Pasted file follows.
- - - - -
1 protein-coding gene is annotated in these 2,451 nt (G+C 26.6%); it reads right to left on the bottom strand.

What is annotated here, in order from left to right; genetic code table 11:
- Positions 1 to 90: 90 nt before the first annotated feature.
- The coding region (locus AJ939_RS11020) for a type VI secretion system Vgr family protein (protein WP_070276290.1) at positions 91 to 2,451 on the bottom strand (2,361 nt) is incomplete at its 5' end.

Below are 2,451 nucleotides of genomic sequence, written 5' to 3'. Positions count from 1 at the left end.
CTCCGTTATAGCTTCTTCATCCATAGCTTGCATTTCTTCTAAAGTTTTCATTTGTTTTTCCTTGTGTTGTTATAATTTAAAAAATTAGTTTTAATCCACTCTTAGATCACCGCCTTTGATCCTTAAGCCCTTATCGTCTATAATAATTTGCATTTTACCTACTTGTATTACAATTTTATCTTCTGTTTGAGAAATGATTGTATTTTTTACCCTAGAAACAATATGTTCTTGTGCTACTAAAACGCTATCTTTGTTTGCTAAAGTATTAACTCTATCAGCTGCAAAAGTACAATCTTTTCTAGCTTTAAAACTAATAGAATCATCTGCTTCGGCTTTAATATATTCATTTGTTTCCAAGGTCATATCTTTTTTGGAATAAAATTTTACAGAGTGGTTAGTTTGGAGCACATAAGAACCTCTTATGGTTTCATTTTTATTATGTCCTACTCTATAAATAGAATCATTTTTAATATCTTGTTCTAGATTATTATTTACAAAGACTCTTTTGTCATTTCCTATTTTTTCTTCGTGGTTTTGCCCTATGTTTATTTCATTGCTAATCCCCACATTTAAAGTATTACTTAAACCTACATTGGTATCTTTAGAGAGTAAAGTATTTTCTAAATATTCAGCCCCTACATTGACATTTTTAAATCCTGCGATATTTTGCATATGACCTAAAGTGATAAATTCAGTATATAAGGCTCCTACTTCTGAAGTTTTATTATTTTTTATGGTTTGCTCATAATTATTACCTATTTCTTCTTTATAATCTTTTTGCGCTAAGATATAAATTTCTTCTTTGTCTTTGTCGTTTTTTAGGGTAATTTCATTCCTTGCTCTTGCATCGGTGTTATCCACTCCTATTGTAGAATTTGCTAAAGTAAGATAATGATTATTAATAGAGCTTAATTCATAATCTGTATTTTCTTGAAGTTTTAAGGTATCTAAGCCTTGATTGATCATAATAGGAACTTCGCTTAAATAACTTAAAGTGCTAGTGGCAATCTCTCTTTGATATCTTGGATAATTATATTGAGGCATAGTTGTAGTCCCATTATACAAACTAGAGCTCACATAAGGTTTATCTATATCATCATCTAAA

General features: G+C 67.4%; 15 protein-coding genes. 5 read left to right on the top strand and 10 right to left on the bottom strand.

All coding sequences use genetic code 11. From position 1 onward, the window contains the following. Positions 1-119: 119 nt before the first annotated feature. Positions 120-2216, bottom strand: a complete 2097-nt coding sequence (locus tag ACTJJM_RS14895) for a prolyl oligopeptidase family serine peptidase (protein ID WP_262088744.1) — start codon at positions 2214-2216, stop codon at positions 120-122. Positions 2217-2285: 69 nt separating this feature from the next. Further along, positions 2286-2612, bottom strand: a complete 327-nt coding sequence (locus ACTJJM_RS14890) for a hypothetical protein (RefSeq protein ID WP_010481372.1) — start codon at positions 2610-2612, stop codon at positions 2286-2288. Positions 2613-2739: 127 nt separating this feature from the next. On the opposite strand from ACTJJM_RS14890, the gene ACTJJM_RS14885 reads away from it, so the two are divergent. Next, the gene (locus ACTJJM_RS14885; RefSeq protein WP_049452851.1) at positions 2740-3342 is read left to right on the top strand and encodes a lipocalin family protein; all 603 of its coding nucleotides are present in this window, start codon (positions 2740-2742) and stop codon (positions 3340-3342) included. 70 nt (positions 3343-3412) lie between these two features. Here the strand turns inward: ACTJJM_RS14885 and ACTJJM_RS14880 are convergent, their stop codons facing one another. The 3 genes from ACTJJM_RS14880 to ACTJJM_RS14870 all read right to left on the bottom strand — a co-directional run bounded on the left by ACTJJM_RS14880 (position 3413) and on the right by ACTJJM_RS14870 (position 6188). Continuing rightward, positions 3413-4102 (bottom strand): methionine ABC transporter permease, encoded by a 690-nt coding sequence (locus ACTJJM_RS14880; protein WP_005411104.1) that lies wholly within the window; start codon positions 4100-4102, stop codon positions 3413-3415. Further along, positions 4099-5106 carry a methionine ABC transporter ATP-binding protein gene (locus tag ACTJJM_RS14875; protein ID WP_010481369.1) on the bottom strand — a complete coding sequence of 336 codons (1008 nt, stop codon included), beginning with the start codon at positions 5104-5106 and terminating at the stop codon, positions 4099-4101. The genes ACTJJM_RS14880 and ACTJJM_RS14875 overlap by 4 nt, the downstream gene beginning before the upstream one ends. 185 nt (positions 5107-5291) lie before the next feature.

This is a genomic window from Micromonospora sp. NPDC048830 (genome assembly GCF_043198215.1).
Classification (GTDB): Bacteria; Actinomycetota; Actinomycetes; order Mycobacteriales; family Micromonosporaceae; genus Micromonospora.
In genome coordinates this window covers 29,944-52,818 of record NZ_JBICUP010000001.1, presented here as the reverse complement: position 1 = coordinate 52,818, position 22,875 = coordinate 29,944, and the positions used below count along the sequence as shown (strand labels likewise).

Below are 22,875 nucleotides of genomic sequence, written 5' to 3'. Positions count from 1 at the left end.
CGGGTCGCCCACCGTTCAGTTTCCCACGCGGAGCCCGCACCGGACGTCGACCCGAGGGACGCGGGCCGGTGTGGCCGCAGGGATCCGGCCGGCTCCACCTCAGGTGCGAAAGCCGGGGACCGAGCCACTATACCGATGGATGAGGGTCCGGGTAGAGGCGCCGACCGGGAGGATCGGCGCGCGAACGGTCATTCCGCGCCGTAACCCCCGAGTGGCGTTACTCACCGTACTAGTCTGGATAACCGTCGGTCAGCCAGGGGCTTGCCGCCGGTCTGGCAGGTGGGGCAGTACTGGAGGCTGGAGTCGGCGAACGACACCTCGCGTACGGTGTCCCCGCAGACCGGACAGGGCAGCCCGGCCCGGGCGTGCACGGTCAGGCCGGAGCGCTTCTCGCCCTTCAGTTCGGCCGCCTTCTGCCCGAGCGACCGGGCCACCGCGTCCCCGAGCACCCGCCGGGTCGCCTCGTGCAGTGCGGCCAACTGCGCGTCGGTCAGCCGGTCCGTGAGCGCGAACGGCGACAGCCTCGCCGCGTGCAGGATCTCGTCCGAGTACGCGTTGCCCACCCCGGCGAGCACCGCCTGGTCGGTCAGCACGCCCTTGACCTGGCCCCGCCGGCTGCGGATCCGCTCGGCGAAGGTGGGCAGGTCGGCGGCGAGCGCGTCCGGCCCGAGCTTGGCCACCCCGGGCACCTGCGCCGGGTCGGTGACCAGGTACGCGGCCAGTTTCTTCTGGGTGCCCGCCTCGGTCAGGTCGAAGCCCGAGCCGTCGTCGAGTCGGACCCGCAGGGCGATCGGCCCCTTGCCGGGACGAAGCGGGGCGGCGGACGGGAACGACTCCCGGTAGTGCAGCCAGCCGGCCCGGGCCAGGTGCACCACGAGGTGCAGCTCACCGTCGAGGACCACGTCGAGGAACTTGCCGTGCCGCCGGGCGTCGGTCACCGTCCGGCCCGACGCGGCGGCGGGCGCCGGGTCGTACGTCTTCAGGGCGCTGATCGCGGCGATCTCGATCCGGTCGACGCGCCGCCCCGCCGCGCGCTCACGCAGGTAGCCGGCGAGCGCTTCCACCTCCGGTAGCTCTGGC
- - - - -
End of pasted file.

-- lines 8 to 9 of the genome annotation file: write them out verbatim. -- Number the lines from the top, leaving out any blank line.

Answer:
All coding sequences use genetic code 11. From position 1 onward, the window contains the following. Positions 1-119: 119 nt before the first annotated feature. Positions 120-2216, bottom strand: a complete 2097-nt coding sequence (locus tag ACTJJM_RS14895) for a prolyl oligopeptidase family serine peptidase (protein ID WP_262088744.1) — start codon at positions 2214-2216, stop codon at positions 120-122. Positions 2217-2285: 69 nt separating this feature from the next. Further along, positions 2286-2612, bottom strand: a complete 327-nt coding sequence (locus ACTJJM_RS14890) for a hypothetical protein (RefSeq protein ID WP_010481372.1) — start codon at positions 2610-2612, stop codon at positions 2286-2288. Positions 2613-2739: 127 nt separating this feature from the next. On the opposite strand from ACTJJM_RS14890, the gene ACTJJM_RS14885 reads away from it, so the two are divergent. Next, the gene (locus ACTJJM_RS14885; RefSeq protein WP_049452851.1) at positions 2740-3342 is read left to right on the top strand and encodes a lipocalin family protein; all 603 of its coding nucleotides are present in this window, start codon (positions 2740-2742) and stop codon (positions 3340-3342) included. 70 nt (positions 3343-3412) lie between these two features. Here the strand turns inward: ACTJJM_RS14885 and ACTJJM_RS14880 are convergent, their stop codons facing one another. The 3 genes from ACTJJM_RS14880 to ACTJJM_RS14870 all read right to left on the bottom strand — a co-directional run bounded on the left by ACTJJM_RS14880 (position 3413) and on the right by ACTJJM_RS14870 (position 6188). Continuing rightward, positions 3413-4102 (bottom strand): methionine ABC transporter permease, encoded by a 690-nt coding sequence (locus ACTJJM_RS14880; protein WP_005411104.1) that lies wholly within the window; start codon positions 4100-4102, stop codon positions 3413-3415. Further along, positions 4099-5106 carry a methionine ABC transporter ATP-binding protein gene (locus tag ACTJJM_RS14875; protein ID WP_010481369.1) on the bottom strand — a complete coding sequence of 336 codons (1008 nt, stop codon included), beginning with the start codon at positions 5104-5106 and terminating at the stop codon, positions 4099-4101. The genes ACTJJM_RS14880 and ACTJJM_RS14875 overlap by 4 nt, the downstream gene beginning before the upstream one ends. 185 nt (positions 5107-5291) lie before the next feature.

This is a genomic window from Micromonospora sp. NPDC048830 (genome assembly GCF_043198215.1).